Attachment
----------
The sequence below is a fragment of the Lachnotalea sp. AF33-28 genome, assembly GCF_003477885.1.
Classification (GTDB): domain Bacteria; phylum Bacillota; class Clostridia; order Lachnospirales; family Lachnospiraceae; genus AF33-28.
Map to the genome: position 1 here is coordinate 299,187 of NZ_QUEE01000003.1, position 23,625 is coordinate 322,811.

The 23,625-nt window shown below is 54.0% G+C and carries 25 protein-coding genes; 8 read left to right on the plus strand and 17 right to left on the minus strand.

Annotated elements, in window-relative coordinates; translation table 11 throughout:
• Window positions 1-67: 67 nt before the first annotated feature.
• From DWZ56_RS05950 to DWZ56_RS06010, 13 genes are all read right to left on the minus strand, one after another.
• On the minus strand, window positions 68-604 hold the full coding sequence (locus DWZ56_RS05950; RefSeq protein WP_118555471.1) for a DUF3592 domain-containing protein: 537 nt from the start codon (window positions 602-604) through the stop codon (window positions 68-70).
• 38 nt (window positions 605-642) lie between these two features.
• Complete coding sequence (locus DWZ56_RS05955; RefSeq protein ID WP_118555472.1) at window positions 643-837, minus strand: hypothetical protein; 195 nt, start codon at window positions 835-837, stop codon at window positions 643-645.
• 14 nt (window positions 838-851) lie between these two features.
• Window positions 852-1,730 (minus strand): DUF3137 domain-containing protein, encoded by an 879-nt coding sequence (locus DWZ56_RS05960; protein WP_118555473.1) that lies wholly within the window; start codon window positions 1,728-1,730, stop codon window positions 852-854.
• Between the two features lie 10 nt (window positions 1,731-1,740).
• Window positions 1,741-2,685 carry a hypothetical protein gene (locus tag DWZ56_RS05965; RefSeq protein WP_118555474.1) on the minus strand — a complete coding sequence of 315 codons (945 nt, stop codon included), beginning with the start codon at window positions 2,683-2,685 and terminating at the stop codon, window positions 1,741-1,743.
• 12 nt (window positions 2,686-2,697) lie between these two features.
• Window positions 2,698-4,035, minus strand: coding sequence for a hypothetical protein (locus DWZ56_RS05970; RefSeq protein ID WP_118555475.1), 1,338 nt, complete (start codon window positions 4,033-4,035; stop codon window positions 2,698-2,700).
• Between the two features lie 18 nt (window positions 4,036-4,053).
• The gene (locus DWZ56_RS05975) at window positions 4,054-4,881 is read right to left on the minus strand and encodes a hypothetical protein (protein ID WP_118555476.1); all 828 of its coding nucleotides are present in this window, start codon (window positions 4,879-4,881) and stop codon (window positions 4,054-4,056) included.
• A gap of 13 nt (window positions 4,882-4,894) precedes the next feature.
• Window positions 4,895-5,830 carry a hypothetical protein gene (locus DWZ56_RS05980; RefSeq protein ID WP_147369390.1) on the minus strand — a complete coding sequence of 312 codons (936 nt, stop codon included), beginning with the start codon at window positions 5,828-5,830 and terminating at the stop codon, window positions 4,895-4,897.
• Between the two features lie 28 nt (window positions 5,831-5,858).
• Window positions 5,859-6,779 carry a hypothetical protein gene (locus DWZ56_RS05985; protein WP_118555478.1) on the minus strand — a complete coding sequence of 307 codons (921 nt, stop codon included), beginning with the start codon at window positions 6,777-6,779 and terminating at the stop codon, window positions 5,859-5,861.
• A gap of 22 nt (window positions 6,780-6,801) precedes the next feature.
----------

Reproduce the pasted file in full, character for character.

The sequence below is a fragment of the Lachnotalea sp. AF33-28 genome, assembly GCF_003477885.1.
Classification (GTDB): domain Bacteria; phylum Bacillota; class Clostridia; order Lachnospirales; family Lachnospiraceae; genus AF33-28.
Map to the genome: position 1 here is coordinate 299,187 of NZ_QUEE01000003.1, position 23,625 is coordinate 322,811.

The 23,625-nt window shown below is 54.0% G+C and carries 25 protein-coding genes; 8 read left to right on the plus strand and 17 right to left on the minus strand.

Annotated elements, in window-relative coordinates; translation table 11 throughout:
• Window positions 1-67: 67 nt before the first annotated feature.
• From DWZ56_RS05950 to DWZ56_RS06010, 13 genes are all read right to left on the minus strand, one after another.
• On the minus strand, window positions 68-604 hold the full coding sequence (locus DWZ56_RS05950; RefSeq protein WP_118555471.1) for a DUF3592 domain-containing protein: 537 nt from the start codon (window positions 602-604) through the stop codon (window positions 68-70).
• 38 nt (window positions 605-642) lie between these two features.
• Complete coding sequence (locus DWZ56_RS05955; RefSeq protein ID WP_118555472.1) at window positions 643-837, minus strand: hypothetical protein; 195 nt, start codon at window positions 835-837, stop codon at window positions 643-645.
• 14 nt (window positions 838-851) lie between these two features.
• Window positions 852-1,730 (minus strand): DUF3137 domain-containing protein, encoded by an 879-nt coding sequence (locus DWZ56_RS05960; protein WP_118555473.1) that lies wholly within the window; start codon window positions 1,728-1,730, stop codon window positions 852-854.
• Between the two features lie 10 nt (window positions 1,731-1,740).
• Window positions 1,741-2,685 carry a hypothetical protein gene (locus tag DWZ56_RS05965; RefSeq protein WP_118555474.1) on the minus strand — a complete coding sequence of 315 codons (945 nt, stop codon included), beginning with the start codon at window positions 2,683-2,685 and terminating at the stop codon, window positions 1,741-1,743.
• 12 nt (window positions 2,686-2,697) lie between these two features.
• Window positions 2,698-4,035, minus strand: coding sequence for a hypothetical protein (locus DWZ56_RS05970; RefSeq protein ID WP_118555475.1), 1,338 nt, complete (start codon window positions 4,033-4,035; stop codon window positions 2,698-2,700).
• Between the two features lie 18 nt (window positions 4,036-4,053).
• The gene (locus DWZ56_RS05975) at window positions 4,054-4,881 is read right to left on the minus strand and encodes a hypothetical protein (protein ID WP_118555476.1); all 828 of its coding nucleotides are present in this window, start codon (window positions 4,879-4,881) and stop codon (window positions 4,054-4,056) included.
• A gap of 13 nt (window positions 4,882-4,894) precedes the next feature.
• Window positions 4,895-5,830 carry a hypothetical protein gene (locus DWZ56_RS05980; RefSeq protein ID WP_147369390.1) on the minus strand — a complete coding sequence of 312 codons (936 nt, stop codon included), beginning with the start codon at window positions 5,828-5,830 and terminating at the stop codon, window positions 4,895-4,897.
• Between the two features lie 28 nt (window positions 5,831-5,858).
• Window positions 5,859-6,779 carry a hypothetical protein gene (locus DWZ56_RS05985; protein WP_118555478.1) on the minus strand — a complete coding sequence of 307 codons (921 nt, stop codon included), beginning with the start codon at window positions 6,777-6,779 and terminating at the stop codon, window positions 5,859-5,861.
• A gap of 22 nt (window positions 6,780-6,801) precedes the next feature.